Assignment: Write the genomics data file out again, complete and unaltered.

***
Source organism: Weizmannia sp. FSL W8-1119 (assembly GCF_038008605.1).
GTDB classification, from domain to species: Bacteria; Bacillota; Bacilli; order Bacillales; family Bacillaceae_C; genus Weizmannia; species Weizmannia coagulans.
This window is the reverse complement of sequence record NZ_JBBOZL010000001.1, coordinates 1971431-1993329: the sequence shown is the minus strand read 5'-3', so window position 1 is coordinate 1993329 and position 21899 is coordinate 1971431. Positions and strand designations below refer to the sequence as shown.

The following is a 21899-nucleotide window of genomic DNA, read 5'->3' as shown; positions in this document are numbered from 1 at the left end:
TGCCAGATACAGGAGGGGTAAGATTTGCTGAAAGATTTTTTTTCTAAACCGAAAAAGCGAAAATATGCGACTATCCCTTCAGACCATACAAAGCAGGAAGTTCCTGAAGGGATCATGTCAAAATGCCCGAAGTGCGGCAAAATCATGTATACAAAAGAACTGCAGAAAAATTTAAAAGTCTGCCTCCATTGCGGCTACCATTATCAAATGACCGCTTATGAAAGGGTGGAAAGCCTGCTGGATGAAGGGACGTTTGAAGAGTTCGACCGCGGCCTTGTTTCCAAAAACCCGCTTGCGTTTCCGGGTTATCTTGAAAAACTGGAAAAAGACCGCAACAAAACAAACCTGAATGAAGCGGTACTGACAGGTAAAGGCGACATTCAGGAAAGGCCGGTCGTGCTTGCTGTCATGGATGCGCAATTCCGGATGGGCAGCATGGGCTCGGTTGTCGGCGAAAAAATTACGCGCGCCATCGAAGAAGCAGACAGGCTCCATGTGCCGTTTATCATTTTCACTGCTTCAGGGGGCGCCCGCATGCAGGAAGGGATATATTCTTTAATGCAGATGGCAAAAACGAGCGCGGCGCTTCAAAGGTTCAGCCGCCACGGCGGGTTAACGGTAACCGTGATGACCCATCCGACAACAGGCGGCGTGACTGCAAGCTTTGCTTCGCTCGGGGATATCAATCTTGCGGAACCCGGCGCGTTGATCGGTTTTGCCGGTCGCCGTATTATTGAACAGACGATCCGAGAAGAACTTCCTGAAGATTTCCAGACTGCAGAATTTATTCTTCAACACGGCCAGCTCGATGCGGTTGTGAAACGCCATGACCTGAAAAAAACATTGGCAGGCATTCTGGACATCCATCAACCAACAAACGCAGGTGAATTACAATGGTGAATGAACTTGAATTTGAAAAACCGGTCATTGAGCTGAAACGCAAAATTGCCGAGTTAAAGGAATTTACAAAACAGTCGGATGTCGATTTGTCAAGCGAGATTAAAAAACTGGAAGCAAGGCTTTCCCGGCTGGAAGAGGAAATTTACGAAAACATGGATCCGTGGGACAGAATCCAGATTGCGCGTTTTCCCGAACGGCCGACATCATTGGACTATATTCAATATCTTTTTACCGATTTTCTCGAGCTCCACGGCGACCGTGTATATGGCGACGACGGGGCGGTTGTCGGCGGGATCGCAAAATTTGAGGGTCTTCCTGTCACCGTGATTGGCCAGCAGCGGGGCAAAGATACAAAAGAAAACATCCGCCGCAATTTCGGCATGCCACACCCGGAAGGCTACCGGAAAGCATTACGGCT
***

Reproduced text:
Source organism: Weizmannia sp. FSL W8-1119 (assembly GCF_038008605.1).
GTDB classification, from domain to species: Bacteria; Bacillota; Bacilli; order Bacillales; family Bacillaceae_C; genus Weizmannia; species Weizmannia coagulans.
This window is the reverse complement of sequence record NZ_JBBOZL010000001.1, coordinates 1971431-1993329: the sequence shown is the minus strand read 5'-3', so window position 1 is coordinate 1993329 and position 21899 is coordinate 1971431. Positions and strand designations below refer to the sequence as shown.

The following is a 21899-nucleotide window of genomic DNA, read 5'->3' as shown; positions in this document are numbered from 1 at the left end:
TGCCAGATACAGGAGGGGTAAGATTTGCTGAAAGATTTTTTTTCTAAACCGAAAAAGCGAAAATATGCGACTATCCCTTCAGACCATACAAAGCAGGAAGTTCCTGAAGGGATCATGTCAAAATGCCCGAAGTGCGGCAAAATCATGTATACAAAAGAACTGCAGAAAAATTTAAAAGTCTGCCTCCATTGCGGCTACCATTATCAAATGACCGCTTATGAAAGGGTGGAAAGCCTGCTGGATGAAGGGACGTTTGAAGAGTTCGACCGCGGCCTTGTTTCCAAAAACCCGCTTGCGTTTCCGGGTTATCTTGAAAAACTGGAAAAAGACCGCAACAAAACAAACCTGAATGAAGCGGTACTGACAGGTAAAGGCGACATTCAGGAAAGGCCGGTCGTGCTTGCTGTCATGGATGCGCAATTCCGGATGGGCAGCATGGGCTCGGTTGTCGGCGAAAAAATTACGCGCGCCATCGAAGAAGCAGACAGGCTCCATGTGCCGTTTATCATTTTCACTGCTTCAGGGGGCGCCCGCATGCAGGAAGGGATATATTCTTTAATGCAGATGGCAAAAACGAGCGCGGCGCTTCAAAGGTTCAGCCGCCACGGCGGGTTAACGGTAACCGTGATGACCCATCCGACAACAGGCGGCGTGACTGCAAGCTTTGCTTCGCTCGGGGATATCAATCTTGCGGAACCCGGCGCGTTGATCGGTTTTGCCGGTCGCCGTATTATTGAACAGACGATCCGAGAAGAACTTCCTGAAGATTTCCAGACTGCAGAATTTATTCTTCAACACGGCCAGCTCGATGCGGTTGTGAAACGCCATGACCTGAAAAAAACATTGGCAGGCATTCTGGACATCCATCAACCAACAAACGCAGGTGAATTACAATGGTGAATGAACTTGAATTTGAAAAACCGGTCATTGAGCTGAAACGCAAAATTGCCGAGTTAAAGGAATTTACAAAACAGTCGGATGTCGATTTGTCAAGCGAGATTAAAAAACTGGAAGCAAGGCTTTCCCGGCTGGAAGAGGAAATTTACGAAAACATGGATCCGTGGGACAGAATCCAGATTGCGCGTTTTCCCGAACGGCCGACATCATTGGACTATATTCAATATCTTTTTACCGATTTTCTCGAGCTCCACGGCGACCGTGTATATGGCGACGACGGGGCGGTTGTCGGCGGGATCGCAAAATTTGAGGGTCTTCCTGTCACCGTGATTGGCCAGCAGCGGGGCAAAGATACAAAAGAAAACATCCGCCGCAATTTCGGCATGCCACACCCGGAAGGCTACCGGAAAGCATTACGGCT